Google Analytics Benchmarking

Benchmark your web site against thousands of other web sites, understand the 3 basic vital signs of your web site statistics and how you stack up.

Digital Marketing
Analytics Data

At TheDMA, we install Google Analytics and Webmaster tools in each website that we build.

We are not alone, as Google Analytics is the most popular analytics by a country mile, with an 81% market share! When you set these tools up, you can opt to share your website data anonymously with Google, which then aggregates the key measures and returns this information to the community.

We believe that all your digital marketing efforts and decisions should be data “driven” with strategies, actions and decisions made on the basis of data. As the Google Benchmark data is drawn from such a huge proportion of websites globally, this is really interesting and significant data you can use to benchmark the performance of your own site and even diagnose issues to address!

So, grab your website’s analytics, and see how you measure up and what you can do!

Pages per visit

This measure is, quite as it sounds, the average number of pages seen by each visitor (calculated as total page views divided by visitors). The Google Benchmark measure is 4.5.  Country by country breakdown across the OECD there is not much variation with the US at 4.7, UK at 4.9, France at 4.4. When considering your site:

  • If your site is averaging 4 to 5, you’re right on average and doing well.
  • More than 5 and you have an engaging site with good content.
  • Less than 4, and you may have issues with your content or site navigation (as people can’t find the next pages that they are interested in).

Bounce Rate

The Bounce Rate is the percentage of visitors that view only one page of your site and then leave. They have not found what they were looking for, and have left immediately – usually within 5-10 seconds! The Google Benchmark is 48.2%. Bounce rate can be the symptom of a number of website issues, including:

  • Poor meta data on the page – especially the meta description and meta title which are what appears in the search results. If these are missing, poorly written, or do not reflect the page content – the visitor will often make a hasty exit.
  • Poor design, such as too many ads, confusing layout of text, too much text on the page, text and hyperlinks all mixed together, or unclear navigation – any of these will cause a visitor to leave quickly.
  • A pay-per-click advertising campaign where the keywords or the ad copy to not accurately reflect the page content will also increase your Bounce Rate.
You can take some positive steps to address these issues, and also try various changes on pages, as Google Analytics will provide you with bounce rates on individual pages. Look at these numbers and analyse the common factors on the well performing pages vs the ones with high bounce rates, and start to make changes! Now!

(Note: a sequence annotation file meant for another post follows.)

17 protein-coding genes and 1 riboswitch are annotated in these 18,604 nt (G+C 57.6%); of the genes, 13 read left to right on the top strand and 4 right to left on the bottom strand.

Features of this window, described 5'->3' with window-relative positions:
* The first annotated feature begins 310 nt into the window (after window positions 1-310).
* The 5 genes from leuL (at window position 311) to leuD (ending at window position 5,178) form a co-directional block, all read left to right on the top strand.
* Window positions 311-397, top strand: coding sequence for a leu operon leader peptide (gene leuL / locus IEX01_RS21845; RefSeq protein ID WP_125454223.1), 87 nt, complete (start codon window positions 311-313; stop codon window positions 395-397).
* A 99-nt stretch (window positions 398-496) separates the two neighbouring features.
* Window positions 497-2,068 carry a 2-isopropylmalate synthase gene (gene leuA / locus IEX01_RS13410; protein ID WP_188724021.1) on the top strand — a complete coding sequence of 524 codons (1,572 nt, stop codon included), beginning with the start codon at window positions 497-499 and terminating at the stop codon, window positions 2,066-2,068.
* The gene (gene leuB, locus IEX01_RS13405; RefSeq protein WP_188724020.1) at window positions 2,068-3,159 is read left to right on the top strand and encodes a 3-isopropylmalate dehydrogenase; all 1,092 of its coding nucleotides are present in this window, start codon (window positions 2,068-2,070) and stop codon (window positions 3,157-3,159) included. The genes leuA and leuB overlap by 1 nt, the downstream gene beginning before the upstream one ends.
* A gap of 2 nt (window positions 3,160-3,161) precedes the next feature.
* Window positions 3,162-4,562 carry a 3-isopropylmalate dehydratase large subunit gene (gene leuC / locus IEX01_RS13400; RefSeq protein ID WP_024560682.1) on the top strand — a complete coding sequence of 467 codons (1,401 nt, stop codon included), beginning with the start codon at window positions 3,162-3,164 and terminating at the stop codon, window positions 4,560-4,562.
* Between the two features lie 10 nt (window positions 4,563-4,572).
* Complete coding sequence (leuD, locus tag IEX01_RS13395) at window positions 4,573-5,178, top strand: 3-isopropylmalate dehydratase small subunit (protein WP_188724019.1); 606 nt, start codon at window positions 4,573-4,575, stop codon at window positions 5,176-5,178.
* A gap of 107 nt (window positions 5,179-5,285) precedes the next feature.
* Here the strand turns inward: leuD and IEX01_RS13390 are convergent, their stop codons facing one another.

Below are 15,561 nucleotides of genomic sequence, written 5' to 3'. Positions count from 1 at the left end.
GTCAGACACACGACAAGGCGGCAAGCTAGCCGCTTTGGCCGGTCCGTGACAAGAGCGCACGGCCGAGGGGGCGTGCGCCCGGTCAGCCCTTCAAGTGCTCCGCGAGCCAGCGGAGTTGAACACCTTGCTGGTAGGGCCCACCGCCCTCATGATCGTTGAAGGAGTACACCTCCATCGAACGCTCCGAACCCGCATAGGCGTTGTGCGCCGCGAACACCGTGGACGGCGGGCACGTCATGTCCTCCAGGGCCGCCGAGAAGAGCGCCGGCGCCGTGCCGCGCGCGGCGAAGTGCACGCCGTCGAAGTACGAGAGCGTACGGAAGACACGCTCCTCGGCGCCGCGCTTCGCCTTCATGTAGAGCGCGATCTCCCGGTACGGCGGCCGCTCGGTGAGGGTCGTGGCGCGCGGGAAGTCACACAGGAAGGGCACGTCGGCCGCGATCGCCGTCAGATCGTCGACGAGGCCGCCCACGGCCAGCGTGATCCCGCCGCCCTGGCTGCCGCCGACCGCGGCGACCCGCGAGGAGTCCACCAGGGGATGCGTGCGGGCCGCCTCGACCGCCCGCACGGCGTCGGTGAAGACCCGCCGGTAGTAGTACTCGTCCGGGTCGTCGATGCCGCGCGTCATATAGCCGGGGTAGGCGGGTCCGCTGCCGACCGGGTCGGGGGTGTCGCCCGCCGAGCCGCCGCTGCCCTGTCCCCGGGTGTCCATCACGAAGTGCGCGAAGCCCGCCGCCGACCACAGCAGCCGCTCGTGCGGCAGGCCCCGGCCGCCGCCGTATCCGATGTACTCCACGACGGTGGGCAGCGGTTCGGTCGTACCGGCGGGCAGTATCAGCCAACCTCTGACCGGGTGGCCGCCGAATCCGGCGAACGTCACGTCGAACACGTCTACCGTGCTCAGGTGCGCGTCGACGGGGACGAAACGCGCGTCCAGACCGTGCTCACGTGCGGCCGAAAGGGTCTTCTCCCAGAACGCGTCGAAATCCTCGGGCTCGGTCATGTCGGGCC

Average Time on Site

Average Time on Site is just what is says – the average amount of time that a visitors stays on your site. The Google Benchmark is 5:23. Yes, 5 minutes and 23 seconds. Not a lot of time really, but enough for people to have a good look around, read 4 or 5 pages, and complete your enquiry form, purchase a product, or find your phone number and ring you!

In the hundreds of sites we have monitored over the years, this measure has the most variation. Sites with a more narrow focus, or a closely defined niche in the market, will often have much lower Average Time on Sites. Content rich, news sites, sites with video, audio, podcasts and rich media will often have much greater Average Time on Site.

Just as important as your Average Time on Site, also look closely at the conversions, goals and activities your site is generating – as this will tell you if the Average Time is Productive Time. If your conversions are lower than you would like, then you need to look at your content, navigation, and layout to see what can be improved. No matter how high your Average Time on Site is! Often addressing Bounce Rate issues will also improve Time on Site.

Not Measuring Up ?

While these three Google Analytics Benchmarks are fairly simple, they can be a powerful indicator of the health and productivity of your website. The specific measures for your site will also vary from these benchmarks depending on what industry you operate in, what your audience is, and the type of content you have on your site.

Overall, these three measures are your website’s vital signs – giving you a fantastic snap-shot into how your site is performing and how engaged your visitors are with your content.

Get Your Vitals Right First !

Before you consider any traffic acquisition strategies – activities such as running Google AdWords campaigns, or undertaking Search Engine Optimisation activities, or doing large amounts of print or associated off-line advertising of your site – STOP – and check your website vital statistics against these benchmarks. There is no point in spending big to get lots of visitors to your site if they don’t view much of your content, leave immediately, or stay only a short period of time.

Surprisingly, one third of websites don’t use any traffic or visitor analysis tools! If you are in that 33%, or would like help interpreting your data, contact TheDMA and we’d love to help you go over your website’s vital signs!

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